- The Washington Times - Tuesday, June 5, 2012

Goal-scoring isn’t Ilya Kovalchuk’s problem. Count ‘em: 406 goals in 779 NHL regular-season games. That’s what earned him a 15-year, $100 million contract with the New Jersey Devils.

It certainly wasn’t his defense.

A career minus player, mostly with the former Atlanta Thrashers, Kovalchuk was justly criticized for being one-dimensional. When coach Peter DeBoer took over before this season, that changed.

“I think just more of a commitment, you know, an understanding that you have to play a 200-foot game at this time of the year in order to win,” DeBoer said. “Everybody’s doing it. The good teams that survive this long don’t get here unless everyone’s committed to doing that.”

DeBoer conceded that Kovalchuk still has work to do but is transforming into a more well-rounded player at both ends of the rink. His game has developed to the point that it could serve as a blueprint for fellow Russian superstar Alex Ovechkin. But the genesis of Kovalchuk’s improvement was somewhat unconventional: penalty killing.

“I think the biggest difference this year is that I play a little PK. It’s really helped me to be better in my own zone and to be in the right position,” Kovalchuk said. “To give me a fit with the guys in the defensive zone, it’s important. I think that it has helped me a lot and changed my game a little bit.”

There’s inherent risk in putting a $100 million offensive threat in situations where he could be blocking 100 mph slap shots, but the Devils found out on the way to the Stanley Cup Final that there are benefits. Kovalchuk popped three short-handed goals this season, but the biggest team-wide gain was his becoming more positionally sound.

According to DeBoer, making Kovalchuk a better two-way player was not the motive of putting him on the penalty kill.

“Early in the season,, we just felt that he was playing well. We wanted to give him that opportunity in that situation,” New Jersey’s coach said. “One of the side effects of that was I think it helped his defensive game, and so did he. That wasn’t the reason to do it, but it was a nice side effect.”

Kovalchuk saw a predictable uptick in ice time to a career high of 24:26 a game as a result of penalty killing and plenty of action on the power play. It’s a major reason why he scored 83 points this season after managing just 60 in 2010-11 — his fewest since scoring 51 his rookie season of 2001-02. He’s also tied with the Kings’ Anze Kopitar for the scoring lead in the playoffs with 18 points yet L.A. has held Kovalchuk without a point through the first three games.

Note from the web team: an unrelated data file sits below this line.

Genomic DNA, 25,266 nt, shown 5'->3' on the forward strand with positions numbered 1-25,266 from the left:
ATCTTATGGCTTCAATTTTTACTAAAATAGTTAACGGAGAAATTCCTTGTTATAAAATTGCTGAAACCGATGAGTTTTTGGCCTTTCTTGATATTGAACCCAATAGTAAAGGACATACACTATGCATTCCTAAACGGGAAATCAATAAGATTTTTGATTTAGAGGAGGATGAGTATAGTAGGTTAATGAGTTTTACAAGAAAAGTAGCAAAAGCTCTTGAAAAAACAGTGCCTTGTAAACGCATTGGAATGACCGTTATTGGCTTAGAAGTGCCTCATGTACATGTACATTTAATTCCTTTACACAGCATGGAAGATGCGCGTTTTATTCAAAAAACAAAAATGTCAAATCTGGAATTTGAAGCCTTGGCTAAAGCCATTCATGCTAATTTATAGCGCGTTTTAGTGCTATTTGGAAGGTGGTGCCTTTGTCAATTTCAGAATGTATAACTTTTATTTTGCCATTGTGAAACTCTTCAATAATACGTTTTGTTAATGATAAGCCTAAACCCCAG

Mentality, fostered by his role on the penalty kill, also helped.

“He doesn’t try to win hockey games by himself. I think that’s biggest difference for him to adjust to. You look at players from Russia, that’s the way they’re brought up; they have so much skills and since they were young, if they have skills, they have to show it,” forward Patrik Elias said. “Once he joined us, that’s his different mentality. He’s done a great job for us. He adjusted his game tremendously compared to last year. He’s working a lot harder in the right places.”

Put in a similar spot as Kovalchuk, though as a veteran, Dainius Zubrus led New Jersey forwards in short-handed time on ice while putting up 44 points. It marked his best offensive season since scoring 60 points in 2006-07 with Washington and Buffalo.

“It feels like I’m way more involved in the games than the first couple years when I was here,” Zubrus said. “That kind of keeps you in the groove and keeps you in the game that much better.”

In a similar vein, Alexander Semin’s agent, Mark Gandler, said that his client wants to be on the penalty kill and that “he has so much to give to whatever team wants to give him a full-time player role.”

Skating in all situations isn’t the solution for every player, and leaving open more chances for injury shouldn’t be discounted as a drawback. But the Devils wouldn’t have made the Cup Final without a well-rounded Kovalchuk, who credits penalty-killing time for making him concentrate more on defense five on five.

“He’s gotten better defensively. He’s arguably one of the best players on the team, so why wouldn’t you have him on the PK? He’s a big guy that can skate, and he’s smart,” forward Eric Boulton said. “Why wouldn’t you have your best player on the PK? I think that’s just got him a little bit more ice time. But he’s bought in to the team and the defense and what it takes to win.”

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